Local officials seek economic development ideas

By Julia Green
A relatively small crowd turned out in Arkville on Saturday morning to provide public input on a Regional Economic Development and Community Revitalization Strategy for the towns of Andes, Middletown, Olive, Roxbury and Shandaken.

The objective of the plan is to help the region capitalize on natural, agricultural and recreational assets of the communities to create an action plan for sustainable economic development.
The effort is collaboration between the municipalities, the MARK Project, and the Catskill Center for Conservation and Development and is funded by the NYS Department of State with additional funds from the Catskill Watershed Corporation.

Saturday’s meeting was one in a series of seven held in all involved municipalities that aim to identify community priorities through public input.

“This is not a regional council initiative; this is a Department of State initiative that was formed before regional councils were even developed and people are confusing the two,” said MARK Executive Director Peg Ellsworth. “This is a study, not a project. It’s not anyone identifying what we should be doing but making recommendations for us to look at as a region and individual communities and see where we can take that.”

Nan Stolzenburg, a consultant with Community Planning & Environmental Associates, which is assisting in the development of the plan, was on hand at Saturday’s meeting to hear feedback from the public and to provide a brief overview of the process.

“The goal is to expand on previous efforts and on the work already done,” Stolzenburg said. She added that over the course of the past ten to 15 years, 52 plans have been drafted with varying degrees of resultant implementation and coordination.

Updating past efforts
“This is really a project where we’re building on past efforts,” she said, adding that the point is to work on one’s own community needs while working together with other communities.

Community members were asked to consider a number of priorities that have already been identified and to provide feedback to rank those concerns as well as to offer others that may not have been included. Among the most pressing issues to the majority were: including agriculture as a significant sector in economic development programs; working with telecommunications and utility providers to extend broadband Internet service and cell phone service to areas that are currently underserved; establishing a regional economic development marketing organization to develop and implement an economic development marketing and branding strategy; and develop an inventory of vacant and underutilized buildings and businesses for sale to be used to attract entrepreneurs and investors to the region.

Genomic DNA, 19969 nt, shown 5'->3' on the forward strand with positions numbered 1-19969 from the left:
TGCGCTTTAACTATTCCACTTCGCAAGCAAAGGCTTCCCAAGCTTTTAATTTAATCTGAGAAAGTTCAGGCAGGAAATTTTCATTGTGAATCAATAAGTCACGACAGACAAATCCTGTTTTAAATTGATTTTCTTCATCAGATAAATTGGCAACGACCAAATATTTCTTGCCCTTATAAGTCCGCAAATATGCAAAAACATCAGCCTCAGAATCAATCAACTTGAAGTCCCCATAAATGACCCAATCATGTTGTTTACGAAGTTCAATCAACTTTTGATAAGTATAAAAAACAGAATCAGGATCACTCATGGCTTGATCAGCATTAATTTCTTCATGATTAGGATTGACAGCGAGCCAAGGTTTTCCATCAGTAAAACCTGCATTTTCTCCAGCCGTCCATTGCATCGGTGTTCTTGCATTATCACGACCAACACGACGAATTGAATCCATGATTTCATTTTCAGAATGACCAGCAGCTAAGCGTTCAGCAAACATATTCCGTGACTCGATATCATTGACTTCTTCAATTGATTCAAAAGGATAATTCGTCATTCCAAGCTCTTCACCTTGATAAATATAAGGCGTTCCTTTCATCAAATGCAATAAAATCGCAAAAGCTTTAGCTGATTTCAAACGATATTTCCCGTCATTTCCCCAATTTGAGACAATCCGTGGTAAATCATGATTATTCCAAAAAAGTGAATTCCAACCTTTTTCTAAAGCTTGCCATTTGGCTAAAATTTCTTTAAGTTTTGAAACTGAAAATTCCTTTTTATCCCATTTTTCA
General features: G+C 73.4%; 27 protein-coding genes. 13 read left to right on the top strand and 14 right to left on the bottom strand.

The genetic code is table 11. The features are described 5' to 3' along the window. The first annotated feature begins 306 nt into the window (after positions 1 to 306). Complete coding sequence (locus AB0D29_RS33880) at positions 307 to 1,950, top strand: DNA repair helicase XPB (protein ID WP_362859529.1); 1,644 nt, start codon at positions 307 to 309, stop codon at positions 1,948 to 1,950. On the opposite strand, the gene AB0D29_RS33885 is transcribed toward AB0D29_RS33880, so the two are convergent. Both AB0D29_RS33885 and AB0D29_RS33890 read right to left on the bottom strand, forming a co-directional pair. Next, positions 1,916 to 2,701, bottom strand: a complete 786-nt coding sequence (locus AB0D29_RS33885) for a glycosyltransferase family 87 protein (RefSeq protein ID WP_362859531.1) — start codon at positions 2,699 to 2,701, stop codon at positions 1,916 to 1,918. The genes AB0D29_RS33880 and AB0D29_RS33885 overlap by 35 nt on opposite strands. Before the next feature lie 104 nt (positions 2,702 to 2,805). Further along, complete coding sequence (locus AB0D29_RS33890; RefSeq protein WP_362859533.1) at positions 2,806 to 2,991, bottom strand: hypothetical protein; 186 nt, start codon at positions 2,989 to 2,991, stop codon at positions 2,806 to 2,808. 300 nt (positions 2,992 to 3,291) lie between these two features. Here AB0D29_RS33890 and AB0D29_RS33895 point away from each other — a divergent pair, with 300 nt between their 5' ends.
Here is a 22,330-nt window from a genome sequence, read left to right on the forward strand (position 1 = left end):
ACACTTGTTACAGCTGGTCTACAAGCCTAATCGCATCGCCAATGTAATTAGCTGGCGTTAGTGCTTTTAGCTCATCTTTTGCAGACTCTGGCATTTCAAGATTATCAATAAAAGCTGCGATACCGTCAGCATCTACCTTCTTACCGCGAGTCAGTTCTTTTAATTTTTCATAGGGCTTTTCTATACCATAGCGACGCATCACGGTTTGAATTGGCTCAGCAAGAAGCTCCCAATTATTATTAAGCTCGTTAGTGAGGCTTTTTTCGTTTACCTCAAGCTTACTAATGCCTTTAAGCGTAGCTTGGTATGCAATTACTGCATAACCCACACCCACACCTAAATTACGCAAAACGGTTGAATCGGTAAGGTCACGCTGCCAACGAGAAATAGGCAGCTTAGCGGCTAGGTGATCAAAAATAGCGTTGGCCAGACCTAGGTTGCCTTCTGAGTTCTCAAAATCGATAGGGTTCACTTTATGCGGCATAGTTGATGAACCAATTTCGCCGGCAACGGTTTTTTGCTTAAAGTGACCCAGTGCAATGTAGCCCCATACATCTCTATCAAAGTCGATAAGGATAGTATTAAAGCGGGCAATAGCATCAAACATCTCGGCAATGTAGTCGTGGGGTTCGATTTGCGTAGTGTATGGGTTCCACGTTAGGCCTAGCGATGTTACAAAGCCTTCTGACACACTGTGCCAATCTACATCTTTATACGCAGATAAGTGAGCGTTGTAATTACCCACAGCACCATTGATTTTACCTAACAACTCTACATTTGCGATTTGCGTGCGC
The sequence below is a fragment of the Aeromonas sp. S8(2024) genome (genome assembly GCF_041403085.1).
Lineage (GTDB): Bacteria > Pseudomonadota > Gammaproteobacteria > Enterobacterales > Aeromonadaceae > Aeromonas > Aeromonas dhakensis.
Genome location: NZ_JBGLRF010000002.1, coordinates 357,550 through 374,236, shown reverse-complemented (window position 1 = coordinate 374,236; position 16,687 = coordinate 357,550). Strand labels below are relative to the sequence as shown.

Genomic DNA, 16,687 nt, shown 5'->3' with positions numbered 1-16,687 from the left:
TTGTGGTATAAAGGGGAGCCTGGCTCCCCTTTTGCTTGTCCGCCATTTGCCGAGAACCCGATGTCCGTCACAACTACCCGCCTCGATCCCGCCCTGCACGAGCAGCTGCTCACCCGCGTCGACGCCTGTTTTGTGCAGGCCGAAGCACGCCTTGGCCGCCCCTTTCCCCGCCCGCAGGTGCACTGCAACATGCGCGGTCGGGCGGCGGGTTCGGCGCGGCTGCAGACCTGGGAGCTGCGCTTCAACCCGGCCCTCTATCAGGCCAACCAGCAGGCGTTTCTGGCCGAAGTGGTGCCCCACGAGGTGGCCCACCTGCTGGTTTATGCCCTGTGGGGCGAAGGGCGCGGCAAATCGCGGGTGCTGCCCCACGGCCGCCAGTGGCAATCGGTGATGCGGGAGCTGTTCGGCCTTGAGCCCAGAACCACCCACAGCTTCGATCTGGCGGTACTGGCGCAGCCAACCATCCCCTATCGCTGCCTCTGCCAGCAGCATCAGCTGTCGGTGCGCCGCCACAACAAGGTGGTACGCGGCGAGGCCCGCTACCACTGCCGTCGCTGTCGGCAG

Concerns were also voiced regarding restaurants, recreational opportunities, and the lack of lodging for visitors to the area.

Cell tower issues
“The cell tower is a big issue,” Ellsworth acknowledged. “And I think to brand the region as a whole will be important to define how we are viewed by external visitors, and that’s interwoven with broadband.
“It’s got to be technology-based,” she added, citing the popularity among tourists of smart phone apps in particular.
Overall, many attendees highlighted local community needs – specifically, employment, affordable housing, and health care and human services for year-round residents.
“A lot of people are struggling, and we need to acknowledge the needs of the people who have been here for generations,” said one community member.
It was also suggested that affordable housing is not adequately represented in the current list of priorities, and that such an inclusion should be made in addition to incorporating a plan to combine services to address the needs of seniors and those with disabilities and a strategy to meet transportation needs of both local residents and visitors.
The final opportunity for residents to provide input on the action plan for economic development will be tonight at 6 p.m. at the Roxbury Town Hall.

Changes will continue
“At the end of the day, it’s important to note that this is not the end of the process,” Ellsworth said. “We’re trying to create a live document that changes with each individual community but connects the region as a whole.”
She added that the majority of feedback from the meetings has been positive.
“People understand the common threads between these five towns and two villages and do at the end of the day want to see the region not only sustain itself but thrive. And if nothing else is done, just to identify the fact that we all have common threads is I think a benefit to the region,” Ellsworth commented.